Rounds brings campaign goals, ideas to SDSU


In his visit to campus Wednesday, gubernatorial candidate Mike Rounds discussed his campaign with the Collegian editorial board.

Rounds, a 1977 SDSU graduate, is a businessman currently living in Pierre. He spent 10 years in the state legislature, including six years as Senate Majority Leader.

Rounds defeated Mark Barnett and Steve Kirby for the Republican nomination and now faces Democratic candidate Jim Abbott as well as Independent James Carlson and Libertairean Nathan Barton in the November 5 general election.

Parts of the Collegian’s discussion with the candidate are presented in a question-and-answer format.

Q: Why are you interested in the governor’s office?

I like solving problems. I see a lot of people with a lot of really good ideas, but in the past a lot of those ideas never come to fruition. I like taking ideas and putting them together into the big puzzle and and making them all mesh.

It’s amazing how many times you have issues and concerns that the answers are there, but you never get them all put together. I like solving that problem.

Q: Do you feel SD should raise teacher salaries to compete with other states, or is the cost of living in SD to a point where it compensates?

We should be raising all salaries. Teacher salaries are no different. The question is, at what level do you make the determination. Do you do it at the local level or at the state level to determine what salary policy should be?

At the present time, teachers are local employees … and local school districts want control. They don’t want the state involved in telling them what they have to pay teachers.

But what we can do to help is to improve state aid to education. I helped work on the current state aid formula. … We changed it so that we said regardless of the amount of local property taxes a district can raise, we were going to have the same number of dollars per student available, with certain exceptions. …

But I do think that salary policy still belongs at the local level.

Q: What ideas do you have for ways to get more money into that system?

Number one, I think at this point forward we take what we call the declining enrollment money and we average it back in over the kids that are there.

The second thing that we can do, because we’ve now secured ties to the tobacco trust fund settlement money, … I think we should put that back into the formula. We won’t be able to put it all back into the formula because there’s going to be two other groups of people that really want some of that money. …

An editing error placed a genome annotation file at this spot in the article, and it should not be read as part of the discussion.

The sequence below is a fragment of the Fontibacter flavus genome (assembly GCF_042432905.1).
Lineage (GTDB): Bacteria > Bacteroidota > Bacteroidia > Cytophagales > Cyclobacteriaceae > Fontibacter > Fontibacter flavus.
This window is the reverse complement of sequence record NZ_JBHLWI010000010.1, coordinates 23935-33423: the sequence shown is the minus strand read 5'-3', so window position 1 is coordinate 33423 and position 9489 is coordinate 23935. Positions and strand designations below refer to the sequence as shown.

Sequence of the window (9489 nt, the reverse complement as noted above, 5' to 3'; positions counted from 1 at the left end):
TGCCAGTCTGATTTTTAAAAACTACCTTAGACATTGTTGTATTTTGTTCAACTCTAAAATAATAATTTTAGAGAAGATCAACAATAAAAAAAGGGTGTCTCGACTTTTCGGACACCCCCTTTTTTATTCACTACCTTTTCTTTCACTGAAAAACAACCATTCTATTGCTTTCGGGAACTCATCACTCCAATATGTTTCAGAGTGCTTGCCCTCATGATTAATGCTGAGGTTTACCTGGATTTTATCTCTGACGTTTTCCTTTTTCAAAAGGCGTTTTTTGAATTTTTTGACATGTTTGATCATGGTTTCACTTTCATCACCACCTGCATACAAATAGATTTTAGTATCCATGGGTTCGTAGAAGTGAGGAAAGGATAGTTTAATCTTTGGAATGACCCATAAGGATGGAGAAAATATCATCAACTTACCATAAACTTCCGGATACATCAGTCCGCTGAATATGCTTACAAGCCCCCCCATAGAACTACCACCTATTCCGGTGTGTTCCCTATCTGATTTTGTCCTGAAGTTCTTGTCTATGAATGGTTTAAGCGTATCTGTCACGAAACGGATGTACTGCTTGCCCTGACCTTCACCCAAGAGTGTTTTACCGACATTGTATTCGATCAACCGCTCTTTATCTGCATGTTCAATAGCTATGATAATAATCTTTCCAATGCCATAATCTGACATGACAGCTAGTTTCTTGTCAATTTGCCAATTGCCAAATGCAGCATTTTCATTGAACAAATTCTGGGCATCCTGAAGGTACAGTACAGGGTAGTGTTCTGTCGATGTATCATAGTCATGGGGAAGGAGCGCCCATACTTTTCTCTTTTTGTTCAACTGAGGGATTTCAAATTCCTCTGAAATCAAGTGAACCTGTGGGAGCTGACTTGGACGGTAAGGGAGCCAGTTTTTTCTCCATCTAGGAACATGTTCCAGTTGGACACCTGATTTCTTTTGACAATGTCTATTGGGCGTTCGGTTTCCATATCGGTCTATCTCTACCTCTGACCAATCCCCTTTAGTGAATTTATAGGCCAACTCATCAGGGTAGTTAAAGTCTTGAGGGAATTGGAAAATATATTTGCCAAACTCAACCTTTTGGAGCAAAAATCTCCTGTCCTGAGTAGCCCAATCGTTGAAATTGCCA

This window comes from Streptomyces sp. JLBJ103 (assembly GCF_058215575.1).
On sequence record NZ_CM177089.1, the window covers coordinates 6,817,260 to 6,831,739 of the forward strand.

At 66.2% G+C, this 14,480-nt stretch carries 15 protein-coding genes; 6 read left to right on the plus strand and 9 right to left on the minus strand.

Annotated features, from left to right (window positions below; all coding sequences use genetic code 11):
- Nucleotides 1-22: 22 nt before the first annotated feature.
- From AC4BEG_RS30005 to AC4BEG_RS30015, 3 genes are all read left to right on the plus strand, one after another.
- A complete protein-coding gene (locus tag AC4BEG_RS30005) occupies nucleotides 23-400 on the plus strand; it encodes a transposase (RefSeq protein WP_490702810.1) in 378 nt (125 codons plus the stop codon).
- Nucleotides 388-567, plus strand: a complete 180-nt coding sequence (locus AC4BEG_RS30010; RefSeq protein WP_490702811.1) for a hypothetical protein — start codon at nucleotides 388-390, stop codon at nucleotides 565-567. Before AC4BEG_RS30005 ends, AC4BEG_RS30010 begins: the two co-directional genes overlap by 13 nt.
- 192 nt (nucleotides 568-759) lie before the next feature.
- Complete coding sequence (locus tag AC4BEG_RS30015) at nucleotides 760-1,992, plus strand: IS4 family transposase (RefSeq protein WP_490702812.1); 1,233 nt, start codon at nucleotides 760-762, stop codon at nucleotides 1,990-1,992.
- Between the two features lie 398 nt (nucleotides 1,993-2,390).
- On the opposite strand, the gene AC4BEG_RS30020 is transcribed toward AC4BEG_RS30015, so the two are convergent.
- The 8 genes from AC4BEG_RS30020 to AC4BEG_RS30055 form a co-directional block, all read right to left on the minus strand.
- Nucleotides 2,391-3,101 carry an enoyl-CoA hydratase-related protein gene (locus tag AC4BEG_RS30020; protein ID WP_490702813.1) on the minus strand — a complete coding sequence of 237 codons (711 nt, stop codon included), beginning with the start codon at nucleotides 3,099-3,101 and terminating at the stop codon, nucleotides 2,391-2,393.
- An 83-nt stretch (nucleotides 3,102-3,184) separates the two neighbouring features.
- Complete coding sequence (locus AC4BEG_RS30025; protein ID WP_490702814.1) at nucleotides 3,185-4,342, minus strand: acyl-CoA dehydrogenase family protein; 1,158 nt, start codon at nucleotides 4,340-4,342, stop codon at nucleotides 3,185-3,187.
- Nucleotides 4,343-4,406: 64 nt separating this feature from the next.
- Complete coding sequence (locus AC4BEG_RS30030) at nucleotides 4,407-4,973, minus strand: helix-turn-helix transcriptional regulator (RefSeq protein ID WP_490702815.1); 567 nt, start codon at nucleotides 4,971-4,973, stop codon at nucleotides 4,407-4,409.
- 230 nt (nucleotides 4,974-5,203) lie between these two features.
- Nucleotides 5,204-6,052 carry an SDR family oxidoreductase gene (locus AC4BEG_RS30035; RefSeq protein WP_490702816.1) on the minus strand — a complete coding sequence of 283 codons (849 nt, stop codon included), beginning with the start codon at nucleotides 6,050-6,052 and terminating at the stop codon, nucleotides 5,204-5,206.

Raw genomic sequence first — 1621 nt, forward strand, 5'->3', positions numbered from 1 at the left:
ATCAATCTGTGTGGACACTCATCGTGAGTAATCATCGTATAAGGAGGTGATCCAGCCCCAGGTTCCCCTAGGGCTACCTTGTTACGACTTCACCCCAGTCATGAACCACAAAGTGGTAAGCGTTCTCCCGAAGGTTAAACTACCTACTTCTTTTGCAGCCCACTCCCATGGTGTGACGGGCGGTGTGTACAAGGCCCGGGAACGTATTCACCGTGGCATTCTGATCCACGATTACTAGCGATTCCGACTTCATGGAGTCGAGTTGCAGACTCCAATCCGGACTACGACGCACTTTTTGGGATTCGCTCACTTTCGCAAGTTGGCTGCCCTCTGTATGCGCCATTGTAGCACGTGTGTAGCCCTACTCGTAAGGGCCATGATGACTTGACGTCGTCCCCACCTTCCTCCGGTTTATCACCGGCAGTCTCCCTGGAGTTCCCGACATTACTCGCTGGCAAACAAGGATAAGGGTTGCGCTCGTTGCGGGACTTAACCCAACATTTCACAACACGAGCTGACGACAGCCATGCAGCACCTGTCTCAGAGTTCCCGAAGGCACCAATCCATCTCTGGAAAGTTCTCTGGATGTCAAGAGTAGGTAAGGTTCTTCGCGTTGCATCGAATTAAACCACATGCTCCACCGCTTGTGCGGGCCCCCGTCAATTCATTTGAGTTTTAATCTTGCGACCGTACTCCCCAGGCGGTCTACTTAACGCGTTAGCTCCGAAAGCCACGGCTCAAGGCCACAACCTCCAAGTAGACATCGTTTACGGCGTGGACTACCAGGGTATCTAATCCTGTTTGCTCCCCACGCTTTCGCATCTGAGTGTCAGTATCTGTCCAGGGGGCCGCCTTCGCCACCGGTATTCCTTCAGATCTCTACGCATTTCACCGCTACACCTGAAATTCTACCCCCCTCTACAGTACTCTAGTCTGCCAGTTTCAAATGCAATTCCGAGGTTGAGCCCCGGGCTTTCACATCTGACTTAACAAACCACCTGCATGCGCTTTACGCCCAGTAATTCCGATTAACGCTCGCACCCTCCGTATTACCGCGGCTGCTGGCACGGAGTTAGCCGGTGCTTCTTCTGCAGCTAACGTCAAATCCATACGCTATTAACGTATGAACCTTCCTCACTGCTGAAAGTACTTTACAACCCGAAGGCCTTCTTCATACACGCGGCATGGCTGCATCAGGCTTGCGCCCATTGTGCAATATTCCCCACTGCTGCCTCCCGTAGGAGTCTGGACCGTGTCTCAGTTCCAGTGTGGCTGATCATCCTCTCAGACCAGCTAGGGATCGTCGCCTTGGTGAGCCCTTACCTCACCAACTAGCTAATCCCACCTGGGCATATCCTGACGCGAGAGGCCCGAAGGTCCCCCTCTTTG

What this does is it allows local school districts to get somewhere between $65 and $70 more per child going to school, and, at that point, if they feel it’s appropriate to use it for health care cost or salary policy or whatever they think is important, they can do that.

Long-term there is a solution, and it’s one that we literally have to have or we’re going to have to have major changes in the way we collect taxes in this state. It’s a tax on Internet sales.

Right now, in South Dakota, like in every other state, there’s a moritorium, a federal moritorium on the collection of sales tax on anything bought over the Internet.

To give you a good example, last year in South Dakota, because we couldn’t collect these types of taxes on Internet and catalog sales, we lost $42 million in revenue. But by the year 2006, according to a University of Tennessee study completed last year, we will lose $119 million in tax revenue.

Q: What is your position on the so-called gag law?

The law has been attacked on numerous occasions. When we started with it, we explained what the intent of it was, which was to protect entities and individuals who do business with the state.

Since that time, I personally have made two changes in that law. There is a need for privacy for entities that do business with the state. There is also a need to allow for public access of most generic information or summary information that the state collects. …

We have suggested in the past that none of these laws is perfect and that when we find additional changes that should be made, we’ll make the chances then. … The one thing that we cannot do is to allow for proprietary information that a company has to provide the state to be used at the whim of a bureaucrat for their own purposes to the detriment of that entity.

Q: What issues to you see that are going to be affecting college students a lot in this election?

Scholarship programs, to begin with. … What I would like to do, as one example of a scholarship that would work, is offer a tuition-free education for students attending universities in this state who have a propensity for public service, the ability to offer a skill that we need, and an interest in living in South Dakota when they leave school. …

My goal would be that a lot of young people would apply and would have the opportunity and would stay here. If we keep the young people here, the businessmen and women in this state will find them and pay them more money than I can afford to pay them. …

I don’t want to leave higher ed out. We have to find ways to bring more revenue in to higher ed. One of my sources are the foundations. I want to work with the foundations to make them a stronger component as a resource for our campuses.

Q: What are the key issues in the gubernatorial campaign?

I see the major issue in South Dakota today being a combination of how do we pay for the quality of education we have and how do we keep the young people in our state. Those are my jobs, those are the problems I want to solve. I’m finding some great ideas out there. …

The biggest single issue that people talk to me about yet, though, is they want people that are running for public office to treat each other with respect. … They want a campaign based on issues and ideas and seeing people treat each other with respect, and I’m going to honor that.